Just Four Days Till Canadian Tire Corporation, Limited (TSE:CTC.A) Will Be Trading Ex-Dividend

Simply Wall St
·4-min read

Readers hoping to buy Canadian Tire Corporation, Limited (TSE:CTC.A) for its dividend will need to make their move shortly, as the stock is about to trade ex-dividend. You will need to purchase shares before the 29th of October to receive the dividend, which will be paid on the 1st of December.

Canadian Tire Corporation's next dividend payment will be CA$1.14 per share. Last year, in total, the company distributed CA$4.55 to shareholders. Based on the last year's worth of payments, Canadian Tire Corporation stock has a trailing yield of around 2.9% on the current share price of CA$154.82. If you buy this business for its dividend, you should have an idea of whether Canadian Tire Corporation's dividend is reliable and sustainable. We need to see whether the dividend is covered by earnings and if it's growing.

See our latest analysis for Canadian Tire Corporation

Dividends are typically paid out of company income, so if a company pays out more than it earned, its dividend is usually at a higher risk of being cut. Canadian Tire Corporation paid out 55% of its earnings to investors last year, a normal payout level for most businesses. A useful secondary check can be to evaluate whether Canadian Tire Corporation generated enough free cash flow to afford its dividend. What's good is that dividends were well covered by free cash flow, with the company paying out 15% of its cash flow last year.

It's positive to see that Canadian Tire Corporation's dividend is covered by both profits and cash flow, since this is generally a sign that the dividend is sustainable, and a lower payout ratio usually suggests a greater margin of safety before the dividend gets cut.

Click here to see the company's payout ratio, plus analyst estimates of its future dividends.

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Have Earnings And Dividends Been Growing?

Companies that aren't growing their earnings can still be valuable, but it is even more important to assess the sustainability of the dividend if it looks like the company will struggle to grow. Investors love dividends, so if earnings fall and the dividend is reduced, expect a stock to be sold off heavily at the same time. It's not encouraging to see that Canadian Tire Corporation's earnings are effectively flat over the past five years. Better than seeing them fall off a cliff, for sure, but the best dividend stocks grow their earnings meaningfully over the long run. Earnings per share growth has been slim, and the company is already paying out a majority of its earnings. While there is some room to both increase the payout ratio and reinvest in the business, generally the higher a payout ratio goes, the lower a company's prospects for future growth.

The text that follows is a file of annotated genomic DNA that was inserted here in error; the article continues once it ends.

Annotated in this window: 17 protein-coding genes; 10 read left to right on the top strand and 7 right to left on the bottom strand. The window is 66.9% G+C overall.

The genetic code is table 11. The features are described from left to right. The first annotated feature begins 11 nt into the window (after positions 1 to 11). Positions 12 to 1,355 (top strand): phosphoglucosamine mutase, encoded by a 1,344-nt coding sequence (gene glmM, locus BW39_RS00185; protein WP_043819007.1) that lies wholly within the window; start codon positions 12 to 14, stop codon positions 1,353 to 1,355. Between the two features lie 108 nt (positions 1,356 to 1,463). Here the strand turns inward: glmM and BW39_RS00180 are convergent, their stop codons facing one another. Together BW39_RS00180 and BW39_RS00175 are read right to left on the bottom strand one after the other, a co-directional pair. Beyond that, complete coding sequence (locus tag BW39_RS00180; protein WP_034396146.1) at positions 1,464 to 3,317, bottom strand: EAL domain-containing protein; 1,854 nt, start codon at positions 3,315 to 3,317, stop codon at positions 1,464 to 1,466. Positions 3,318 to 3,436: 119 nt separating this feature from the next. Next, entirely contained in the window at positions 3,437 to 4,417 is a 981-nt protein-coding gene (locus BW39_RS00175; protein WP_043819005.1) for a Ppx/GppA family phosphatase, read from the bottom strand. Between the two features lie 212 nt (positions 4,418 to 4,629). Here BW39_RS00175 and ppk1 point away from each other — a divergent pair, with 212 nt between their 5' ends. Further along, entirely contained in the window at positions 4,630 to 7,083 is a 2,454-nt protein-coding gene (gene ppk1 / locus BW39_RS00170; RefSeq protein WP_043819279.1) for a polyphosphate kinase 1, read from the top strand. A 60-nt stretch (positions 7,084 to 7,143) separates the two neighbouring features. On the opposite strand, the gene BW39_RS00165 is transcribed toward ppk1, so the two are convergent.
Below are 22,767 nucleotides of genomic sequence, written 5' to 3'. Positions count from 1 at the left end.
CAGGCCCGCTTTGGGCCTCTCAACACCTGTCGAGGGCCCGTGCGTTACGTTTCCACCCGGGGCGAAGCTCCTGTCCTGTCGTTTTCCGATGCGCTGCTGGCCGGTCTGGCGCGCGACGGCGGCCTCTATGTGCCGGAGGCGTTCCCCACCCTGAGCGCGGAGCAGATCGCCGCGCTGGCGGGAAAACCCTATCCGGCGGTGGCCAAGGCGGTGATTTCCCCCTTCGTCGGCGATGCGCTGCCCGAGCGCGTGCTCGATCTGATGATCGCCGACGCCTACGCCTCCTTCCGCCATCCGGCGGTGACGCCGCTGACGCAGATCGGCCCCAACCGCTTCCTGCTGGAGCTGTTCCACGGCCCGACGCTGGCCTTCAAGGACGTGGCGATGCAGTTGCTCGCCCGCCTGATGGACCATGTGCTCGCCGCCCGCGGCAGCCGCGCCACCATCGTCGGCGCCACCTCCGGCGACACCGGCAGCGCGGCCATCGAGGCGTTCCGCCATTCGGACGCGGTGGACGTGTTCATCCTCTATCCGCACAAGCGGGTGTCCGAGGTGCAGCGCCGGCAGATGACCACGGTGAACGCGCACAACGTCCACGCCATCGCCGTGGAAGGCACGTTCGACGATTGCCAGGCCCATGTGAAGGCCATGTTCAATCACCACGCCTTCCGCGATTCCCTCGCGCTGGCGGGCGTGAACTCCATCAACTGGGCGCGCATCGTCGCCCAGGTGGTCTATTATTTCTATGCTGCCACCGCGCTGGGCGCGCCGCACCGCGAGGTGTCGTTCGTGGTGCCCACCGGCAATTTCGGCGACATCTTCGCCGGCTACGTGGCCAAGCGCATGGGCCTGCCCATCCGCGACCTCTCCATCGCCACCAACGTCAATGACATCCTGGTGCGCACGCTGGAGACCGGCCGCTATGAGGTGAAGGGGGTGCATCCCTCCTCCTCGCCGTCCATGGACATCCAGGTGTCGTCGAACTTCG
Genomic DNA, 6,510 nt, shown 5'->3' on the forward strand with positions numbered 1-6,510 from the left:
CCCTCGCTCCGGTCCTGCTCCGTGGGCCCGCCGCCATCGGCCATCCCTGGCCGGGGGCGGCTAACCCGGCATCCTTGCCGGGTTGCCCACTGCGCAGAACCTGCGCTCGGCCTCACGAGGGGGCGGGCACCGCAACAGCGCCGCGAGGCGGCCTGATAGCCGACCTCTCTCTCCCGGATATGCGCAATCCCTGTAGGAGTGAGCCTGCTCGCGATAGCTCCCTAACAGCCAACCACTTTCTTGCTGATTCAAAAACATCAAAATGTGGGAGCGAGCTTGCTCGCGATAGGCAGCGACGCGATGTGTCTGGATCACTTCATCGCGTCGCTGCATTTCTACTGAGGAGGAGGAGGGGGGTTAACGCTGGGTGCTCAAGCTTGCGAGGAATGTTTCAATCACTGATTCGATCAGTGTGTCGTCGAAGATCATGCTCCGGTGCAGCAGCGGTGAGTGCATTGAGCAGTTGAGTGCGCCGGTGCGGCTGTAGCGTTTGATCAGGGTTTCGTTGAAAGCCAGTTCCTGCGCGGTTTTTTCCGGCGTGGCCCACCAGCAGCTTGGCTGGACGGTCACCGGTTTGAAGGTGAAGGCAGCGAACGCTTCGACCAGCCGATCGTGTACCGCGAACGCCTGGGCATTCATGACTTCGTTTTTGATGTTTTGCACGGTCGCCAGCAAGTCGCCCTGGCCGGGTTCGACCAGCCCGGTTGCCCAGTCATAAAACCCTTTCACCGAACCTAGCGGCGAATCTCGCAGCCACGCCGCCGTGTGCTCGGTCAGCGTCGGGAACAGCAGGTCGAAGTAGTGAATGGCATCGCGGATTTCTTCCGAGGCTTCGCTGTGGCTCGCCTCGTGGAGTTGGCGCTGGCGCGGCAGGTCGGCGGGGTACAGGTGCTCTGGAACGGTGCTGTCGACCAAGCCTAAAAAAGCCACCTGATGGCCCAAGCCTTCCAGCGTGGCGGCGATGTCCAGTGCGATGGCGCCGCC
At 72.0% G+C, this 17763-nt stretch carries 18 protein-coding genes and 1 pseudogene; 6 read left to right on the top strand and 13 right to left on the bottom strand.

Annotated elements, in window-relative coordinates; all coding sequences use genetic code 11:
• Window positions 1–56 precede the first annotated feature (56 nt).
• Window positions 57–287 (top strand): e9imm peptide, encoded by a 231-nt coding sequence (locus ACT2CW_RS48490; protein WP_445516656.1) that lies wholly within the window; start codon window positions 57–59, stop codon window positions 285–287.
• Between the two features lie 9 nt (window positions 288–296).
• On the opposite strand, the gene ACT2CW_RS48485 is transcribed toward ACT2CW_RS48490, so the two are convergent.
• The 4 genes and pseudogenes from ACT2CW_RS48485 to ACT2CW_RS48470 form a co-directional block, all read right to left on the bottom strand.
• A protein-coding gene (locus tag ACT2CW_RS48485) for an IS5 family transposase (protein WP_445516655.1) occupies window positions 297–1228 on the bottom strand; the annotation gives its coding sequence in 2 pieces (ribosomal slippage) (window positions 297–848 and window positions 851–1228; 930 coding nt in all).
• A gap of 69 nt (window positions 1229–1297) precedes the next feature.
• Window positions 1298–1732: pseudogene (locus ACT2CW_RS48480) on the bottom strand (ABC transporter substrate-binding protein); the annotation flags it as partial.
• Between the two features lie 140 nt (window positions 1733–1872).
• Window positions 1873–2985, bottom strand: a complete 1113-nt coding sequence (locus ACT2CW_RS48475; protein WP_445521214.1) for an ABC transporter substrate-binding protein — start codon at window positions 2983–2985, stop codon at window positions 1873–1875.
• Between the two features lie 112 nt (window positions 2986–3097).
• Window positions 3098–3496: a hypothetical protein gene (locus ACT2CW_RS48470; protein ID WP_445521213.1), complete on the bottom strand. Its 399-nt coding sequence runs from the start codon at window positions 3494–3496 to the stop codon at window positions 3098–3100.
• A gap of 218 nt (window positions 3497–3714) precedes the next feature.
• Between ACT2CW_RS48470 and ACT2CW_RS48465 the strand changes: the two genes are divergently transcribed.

The main way most investors will assess a company's dividend prospects is by checking the historical rate of dividend growth. In the last 10 years, Canadian Tire Corporation has lifted its dividend by approximately 18% a year on average.

Final Takeaway

Is Canadian Tire Corporation worth buying for its dividend? Earnings per share have been flat and Canadian Tire Corporation's dividend payouts are within reasonable limits; without a sharp decline in earnings we feel that the dividend is likely somewhat sustainable. While it does have some good things going for it, we're a bit ambivalent and it would take more to convince us of Canadian Tire Corporation's dividend merits.

In light of that, while Canadian Tire Corporation has an appealing dividend, it's worth knowing the risks involved with this stock. For example, we've found 1 warning sign for Canadian Tire Corporation that we recommend you consider before investing in the business.

If you're in the market for dividend stocks, we recommend checking our list of top dividend stocks with a greater than 2% yield and an upcoming dividend.

This article by Simply Wall St is general in nature. It does not constitute a recommendation to buy or sell any stock, and does not take account of your objectives, or your financial situation. We aim to bring you long-term focused analysis driven by fundamental data. Note that our analysis may not factor in the latest price-sensitive company announcements or qualitative material. Simply Wall St has no position in any stocks mentioned.

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